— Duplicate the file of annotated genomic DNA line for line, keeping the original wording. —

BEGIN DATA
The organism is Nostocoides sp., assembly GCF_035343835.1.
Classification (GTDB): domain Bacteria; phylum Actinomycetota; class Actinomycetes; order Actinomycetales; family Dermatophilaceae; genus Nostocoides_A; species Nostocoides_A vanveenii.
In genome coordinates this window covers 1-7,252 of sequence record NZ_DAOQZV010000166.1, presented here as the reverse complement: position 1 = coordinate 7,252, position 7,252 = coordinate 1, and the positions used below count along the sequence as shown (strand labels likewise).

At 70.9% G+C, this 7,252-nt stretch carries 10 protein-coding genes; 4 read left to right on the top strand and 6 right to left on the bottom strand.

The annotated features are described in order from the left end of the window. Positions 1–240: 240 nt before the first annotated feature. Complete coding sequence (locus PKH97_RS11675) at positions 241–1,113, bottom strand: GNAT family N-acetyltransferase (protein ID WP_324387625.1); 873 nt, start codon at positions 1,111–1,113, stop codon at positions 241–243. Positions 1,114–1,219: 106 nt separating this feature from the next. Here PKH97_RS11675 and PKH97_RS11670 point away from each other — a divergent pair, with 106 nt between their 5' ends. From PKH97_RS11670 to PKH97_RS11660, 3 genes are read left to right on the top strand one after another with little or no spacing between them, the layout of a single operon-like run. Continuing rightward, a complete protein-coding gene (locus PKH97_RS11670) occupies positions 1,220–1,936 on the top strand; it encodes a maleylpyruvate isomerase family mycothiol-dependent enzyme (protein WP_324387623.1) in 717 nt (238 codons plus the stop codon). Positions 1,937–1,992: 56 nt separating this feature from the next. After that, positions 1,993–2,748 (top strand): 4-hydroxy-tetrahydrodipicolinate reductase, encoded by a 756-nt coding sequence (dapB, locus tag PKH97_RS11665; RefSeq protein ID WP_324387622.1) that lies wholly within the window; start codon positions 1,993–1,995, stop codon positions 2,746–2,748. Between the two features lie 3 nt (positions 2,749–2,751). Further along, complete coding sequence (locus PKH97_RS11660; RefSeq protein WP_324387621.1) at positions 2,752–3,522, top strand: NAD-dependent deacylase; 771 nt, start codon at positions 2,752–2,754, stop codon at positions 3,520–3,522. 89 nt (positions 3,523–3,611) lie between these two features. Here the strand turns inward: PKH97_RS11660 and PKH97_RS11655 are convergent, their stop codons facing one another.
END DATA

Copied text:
The organism is Nostocoides sp., assembly GCF_035343835.1.
Classification (GTDB): domain Bacteria; phylum Actinomycetota; class Actinomycetes; order Actinomycetales; family Dermatophilaceae; genus Nostocoides_A; species Nostocoides_A vanveenii.
In genome coordinates this window covers 1-7,252 of sequence record NZ_DAOQZV010000166.1, presented here as the reverse complement: position 1 = coordinate 7,252, position 7,252 = coordinate 1, and the positions used below count along the sequence as shown (strand labels likewise).

At 70.9% G+C, this 7,252-nt stretch carries 10 protein-coding genes; 4 read left to right on the top strand and 6 right to left on the bottom strand.

The annotated features are described in order from the left end of the window. Positions 1–240: 240 nt before the first annotated feature. Complete coding sequence (locus PKH97_RS11675) at positions 241–1,113, bottom strand: GNAT family N-acetyltransferase (protein ID WP_324387625.1); 873 nt, start codon at positions 1,111–1,113, stop codon at positions 241–243. Positions 1,114–1,219: 106 nt separating this feature from the next. Here PKH97_RS11675 and PKH97_RS11670 point away from each other — a divergent pair, with 106 nt between their 5' ends. From PKH97_RS11670 to PKH97_RS11660, 3 genes are read left to right on the top strand one after another with little or no spacing between them, the layout of a single operon-like run. Continuing rightward, a complete protein-coding gene (locus PKH97_RS11670) occupies positions 1,220–1,936 on the top strand; it encodes a maleylpyruvate isomerase family mycothiol-dependent enzyme (protein WP_324387623.1) in 717 nt (238 codons plus the stop codon). Positions 1,937–1,992: 56 nt separating this feature from the next. After that, positions 1,993–2,748 (top strand): 4-hydroxy-tetrahydrodipicolinate reductase, encoded by a 756-nt coding sequence (dapB, locus tag PKH97_RS11665; RefSeq protein ID WP_324387622.1) that lies wholly within the window; start codon positions 1,993–1,995, stop codon positions 2,746–2,748. Between the two features lie 3 nt (positions 2,749–2,751). Further along, complete coding sequence (locus PKH97_RS11660; RefSeq protein WP_324387621.1) at positions 2,752–3,522, top strand: NAD-dependent deacylase; 771 nt, start codon at positions 2,752–2,754, stop codon at positions 3,520–3,522. 89 nt (positions 3,523–3,611) lie between these two features. Here the strand turns inward: PKH97_RS11660 and PKH97_RS11655 are convergent, their stop codons facing one another.